Michigan Couple Brings Help, Hope to Tornado Victims - NewsOn6.com - Tulsa, OK - News, Weather, Video and Sports - KOTV.com |

Michigan Couple Brings Help, Hope to Tornado Victims

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The tornado that ripped through parts of northeastern Oklahoma earlier this month brought more than just devastation to people in its path. The tornado also brought a lot of frustration to those who live in Cherokee County near the Sequoyah State Park. The tornado victims say they've chased away looters and are still waiting for some insurance companies to pay their claims. But a new ray of hope is shining though one couple from Michigan.

Ray Harrison has been removing trees, tree stumps and other debris from a rural neighborhood near Sequoyah State Park for two weeks. He and his wife, Laurie, have been helping Oklahoma tornado victims for almost a month and a half. During that time, he hasn't had the time to go home to Michigan. He even missed his son's high school graduation. "We look at this way. If I were one of them, I'd want someone helping me. When I talked to my son, he said, `Dad, I took pictures, so to know that you're helping those people makes it worthwhile to me', " said Harrison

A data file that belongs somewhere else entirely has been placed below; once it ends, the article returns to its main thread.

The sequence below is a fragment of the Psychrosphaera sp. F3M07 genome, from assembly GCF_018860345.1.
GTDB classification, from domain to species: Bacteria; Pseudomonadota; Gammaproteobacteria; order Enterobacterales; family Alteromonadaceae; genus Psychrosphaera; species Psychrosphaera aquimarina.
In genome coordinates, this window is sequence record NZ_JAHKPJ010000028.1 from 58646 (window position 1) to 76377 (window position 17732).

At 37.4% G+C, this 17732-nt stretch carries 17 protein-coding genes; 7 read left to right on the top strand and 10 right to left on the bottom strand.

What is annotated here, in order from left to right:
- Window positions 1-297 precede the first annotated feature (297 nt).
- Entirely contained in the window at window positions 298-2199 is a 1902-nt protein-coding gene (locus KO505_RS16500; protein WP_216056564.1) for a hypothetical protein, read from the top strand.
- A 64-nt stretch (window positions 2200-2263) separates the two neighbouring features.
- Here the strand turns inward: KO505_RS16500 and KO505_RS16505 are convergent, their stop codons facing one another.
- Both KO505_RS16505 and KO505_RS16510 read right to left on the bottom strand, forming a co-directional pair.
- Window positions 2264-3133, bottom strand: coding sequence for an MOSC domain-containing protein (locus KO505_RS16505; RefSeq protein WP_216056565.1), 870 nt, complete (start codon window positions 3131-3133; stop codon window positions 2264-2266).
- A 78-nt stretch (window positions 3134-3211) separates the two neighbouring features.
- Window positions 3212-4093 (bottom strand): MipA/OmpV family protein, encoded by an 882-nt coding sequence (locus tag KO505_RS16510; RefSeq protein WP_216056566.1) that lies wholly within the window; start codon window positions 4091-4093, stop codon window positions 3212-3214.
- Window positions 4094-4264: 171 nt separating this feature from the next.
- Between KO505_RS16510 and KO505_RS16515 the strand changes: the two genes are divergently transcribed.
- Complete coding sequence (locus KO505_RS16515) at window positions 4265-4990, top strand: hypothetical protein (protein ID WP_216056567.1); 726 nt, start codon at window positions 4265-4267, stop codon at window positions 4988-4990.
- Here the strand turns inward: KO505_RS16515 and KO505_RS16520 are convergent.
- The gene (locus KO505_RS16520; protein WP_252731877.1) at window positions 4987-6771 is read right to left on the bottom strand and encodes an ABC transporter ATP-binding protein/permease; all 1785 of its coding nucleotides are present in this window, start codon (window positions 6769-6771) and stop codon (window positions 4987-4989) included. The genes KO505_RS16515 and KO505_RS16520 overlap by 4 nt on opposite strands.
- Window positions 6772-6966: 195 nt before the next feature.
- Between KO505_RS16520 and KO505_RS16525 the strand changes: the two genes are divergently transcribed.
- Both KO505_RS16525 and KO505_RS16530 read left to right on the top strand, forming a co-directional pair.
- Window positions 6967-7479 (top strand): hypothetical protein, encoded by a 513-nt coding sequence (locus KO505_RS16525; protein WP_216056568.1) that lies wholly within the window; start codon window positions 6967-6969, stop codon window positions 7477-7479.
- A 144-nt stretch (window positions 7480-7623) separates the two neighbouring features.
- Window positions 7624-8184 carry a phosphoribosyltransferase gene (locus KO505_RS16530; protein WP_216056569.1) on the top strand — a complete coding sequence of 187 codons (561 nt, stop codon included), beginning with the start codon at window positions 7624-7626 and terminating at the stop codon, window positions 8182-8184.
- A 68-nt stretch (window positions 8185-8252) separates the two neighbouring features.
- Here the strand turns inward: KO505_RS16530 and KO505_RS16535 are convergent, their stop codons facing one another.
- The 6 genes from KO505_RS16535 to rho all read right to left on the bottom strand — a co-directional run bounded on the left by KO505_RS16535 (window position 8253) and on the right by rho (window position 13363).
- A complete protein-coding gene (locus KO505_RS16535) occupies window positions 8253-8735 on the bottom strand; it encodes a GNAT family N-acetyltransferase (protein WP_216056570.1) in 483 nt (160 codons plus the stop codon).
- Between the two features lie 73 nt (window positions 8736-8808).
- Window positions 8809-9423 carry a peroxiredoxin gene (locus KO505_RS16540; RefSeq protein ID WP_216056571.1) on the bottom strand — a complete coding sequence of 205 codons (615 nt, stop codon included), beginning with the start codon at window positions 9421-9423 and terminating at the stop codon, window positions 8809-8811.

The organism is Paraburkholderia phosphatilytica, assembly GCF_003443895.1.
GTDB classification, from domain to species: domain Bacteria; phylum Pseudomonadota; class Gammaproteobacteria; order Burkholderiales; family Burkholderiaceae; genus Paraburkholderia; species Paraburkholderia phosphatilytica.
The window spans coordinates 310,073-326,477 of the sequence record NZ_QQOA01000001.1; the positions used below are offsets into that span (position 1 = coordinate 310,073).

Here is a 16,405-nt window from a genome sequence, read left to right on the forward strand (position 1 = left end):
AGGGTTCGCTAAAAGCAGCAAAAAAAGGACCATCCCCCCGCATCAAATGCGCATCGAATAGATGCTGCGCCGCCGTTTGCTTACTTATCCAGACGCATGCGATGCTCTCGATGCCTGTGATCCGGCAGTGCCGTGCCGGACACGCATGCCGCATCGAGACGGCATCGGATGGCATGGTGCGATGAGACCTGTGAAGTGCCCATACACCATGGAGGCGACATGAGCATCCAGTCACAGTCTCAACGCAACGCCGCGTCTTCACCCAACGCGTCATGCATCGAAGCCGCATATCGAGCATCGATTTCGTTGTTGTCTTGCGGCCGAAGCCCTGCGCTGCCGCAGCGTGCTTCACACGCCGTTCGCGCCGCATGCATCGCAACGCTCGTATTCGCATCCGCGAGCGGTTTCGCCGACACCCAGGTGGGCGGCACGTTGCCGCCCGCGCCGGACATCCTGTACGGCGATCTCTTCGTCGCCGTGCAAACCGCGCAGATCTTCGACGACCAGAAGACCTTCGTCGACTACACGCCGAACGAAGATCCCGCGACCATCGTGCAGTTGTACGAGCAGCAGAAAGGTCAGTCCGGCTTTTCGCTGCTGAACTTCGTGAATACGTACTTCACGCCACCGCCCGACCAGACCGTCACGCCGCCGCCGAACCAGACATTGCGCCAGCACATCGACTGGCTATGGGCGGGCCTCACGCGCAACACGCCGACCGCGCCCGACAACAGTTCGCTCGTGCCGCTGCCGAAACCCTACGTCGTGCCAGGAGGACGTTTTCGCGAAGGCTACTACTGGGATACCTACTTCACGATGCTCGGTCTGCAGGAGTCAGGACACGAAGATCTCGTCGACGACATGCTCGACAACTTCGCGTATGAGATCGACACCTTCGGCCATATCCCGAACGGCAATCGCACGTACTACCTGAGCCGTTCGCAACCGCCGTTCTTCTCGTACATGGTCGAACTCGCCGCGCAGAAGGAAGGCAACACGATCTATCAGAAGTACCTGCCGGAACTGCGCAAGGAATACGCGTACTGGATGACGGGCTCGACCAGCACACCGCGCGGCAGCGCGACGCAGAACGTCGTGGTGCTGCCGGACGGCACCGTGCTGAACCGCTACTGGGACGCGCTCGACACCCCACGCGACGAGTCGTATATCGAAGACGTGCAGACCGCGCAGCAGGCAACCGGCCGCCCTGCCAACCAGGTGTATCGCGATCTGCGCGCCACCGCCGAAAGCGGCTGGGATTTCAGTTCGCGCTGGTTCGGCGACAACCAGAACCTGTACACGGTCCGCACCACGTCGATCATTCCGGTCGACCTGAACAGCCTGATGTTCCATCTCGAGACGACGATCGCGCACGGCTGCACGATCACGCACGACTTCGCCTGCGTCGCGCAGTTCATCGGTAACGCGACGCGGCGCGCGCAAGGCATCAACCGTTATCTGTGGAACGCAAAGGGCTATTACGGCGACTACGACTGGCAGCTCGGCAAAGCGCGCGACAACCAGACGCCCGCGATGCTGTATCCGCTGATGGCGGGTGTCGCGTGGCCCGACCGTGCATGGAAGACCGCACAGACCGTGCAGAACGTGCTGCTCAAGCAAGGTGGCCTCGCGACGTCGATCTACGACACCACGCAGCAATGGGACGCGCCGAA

The Michigan couple was cleaning up debris in the Oklahoma City area when they found out the people in the Sequoyah State Park area needed help. Nearly 30 homes in the area were damaged or destroyed. Neighbors say the cleanup has been going slowly. Workers didn't start repairing telephone lines in the area until the Oklahoma City work was done. The tornado victims in this part of Oklahoma didn't qualify for federal aid. Insurance companies are paying a lesser amount than what the cleanup actually costs.

The company which the Harrison's work for is only charging people what they can afford. "We are not getting it back financially. We are getting it back in many other ways," says Harrison. Michael Beamon, one of the tornado victims, is still waiting for his insurance money. He says he lost 65 trees. He says the Michigan company is doing the work before they get paid. "I think it's honorable. I really do. They are good people," said Beamon. Harrison says his company will make a profit because they were paid well in Oklahoma City. More importantly, he says, he'll be going home knowing he made a difference.
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